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Neonatal overfeeding attenuates acute central pro-inflammatory effects of short-term high fat diet.

Cai G, Dinan T, Barwood JM, De Luca SN, Soch A, Ziko I, Chan SM, Zeng XY, Li S, Molero J, Spencer SJ - Front Neurosci (2015)

Bottom Line: The phenotype is associated with dysfunction in a number of systems including paraventricular nucleus of the hypothalamus (PVN) responses to psychological and immune stressors.Weight changes and glucose metabolism were unaffected by the early life experience.Our findings indicate neonatally overfed animals are not more susceptible to the adverse metabolic effects of a short-term high fat diet but may be less able to respond to the central effects.

View Article: PubMed Central - PubMed

Affiliation: School of Health Sciences and Health Innovations Research Institute, RMIT University Melbourne, VIC, Australia.

ABSTRACT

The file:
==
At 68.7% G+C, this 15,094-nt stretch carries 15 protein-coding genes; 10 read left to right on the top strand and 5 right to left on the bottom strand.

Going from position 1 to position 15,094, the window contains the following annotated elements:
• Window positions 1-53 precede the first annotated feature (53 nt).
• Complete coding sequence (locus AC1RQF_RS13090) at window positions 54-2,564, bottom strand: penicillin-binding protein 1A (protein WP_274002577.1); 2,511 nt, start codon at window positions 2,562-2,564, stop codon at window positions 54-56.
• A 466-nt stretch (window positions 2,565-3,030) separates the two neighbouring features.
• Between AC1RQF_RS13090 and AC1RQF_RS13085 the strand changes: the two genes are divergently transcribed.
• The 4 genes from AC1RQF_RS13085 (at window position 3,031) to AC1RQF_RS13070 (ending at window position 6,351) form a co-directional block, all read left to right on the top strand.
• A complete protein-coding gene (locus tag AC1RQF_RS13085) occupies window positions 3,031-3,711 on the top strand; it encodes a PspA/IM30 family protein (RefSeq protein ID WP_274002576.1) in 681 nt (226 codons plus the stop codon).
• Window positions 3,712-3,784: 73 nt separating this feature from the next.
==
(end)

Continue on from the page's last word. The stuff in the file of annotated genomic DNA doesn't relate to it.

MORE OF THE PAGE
Neonatal obesity predisposes individuals to obesity throughout life. In rats, neonatal overfeeding also leads to early accelerated weight gain that persists into adulthood. The phenotype is associated with dysfunction in a number of systems including paraventricular nucleus of the hypothalamus (PVN) responses to psychological and immune stressors. However, in many cases weight gain in neonatally overfed rats stabilizes in early adulthood so the animal does not become more obese as it ages. Here we examined if neonatal overfeeding by suckling rats in small litters predisposes them to exacerbated metabolic and central inflammatory disturbances if they are also given a high fat diet in later life. In adulthood we gave the rats normal chow, 3 days, or 3 weeks high fat diet (45% kcal from fat) and measured peripheral indices of metabolic disturbance. We also investigated hypothalamic microglial changes, as an index of central inflammation, as well as PVN responses to lipopolysaccharide (LPS). Surprisingly, neonatal overfeeding did not predispose rats to the metabolic effects of a high fat diet. Weight changes and glucose metabolism were unaffected by the early life experience. However, short term (3 day) high fat diet was associated with more microglia in the hypothalamus and a markedly exacerbated PVN response to LPS in control rats; effects not seen in the neonatally overfed. Our findings indicate neonatally overfed animals are not more susceptible to the adverse metabolic effects of a short-term high fat diet but may be less able to respond to the central effects.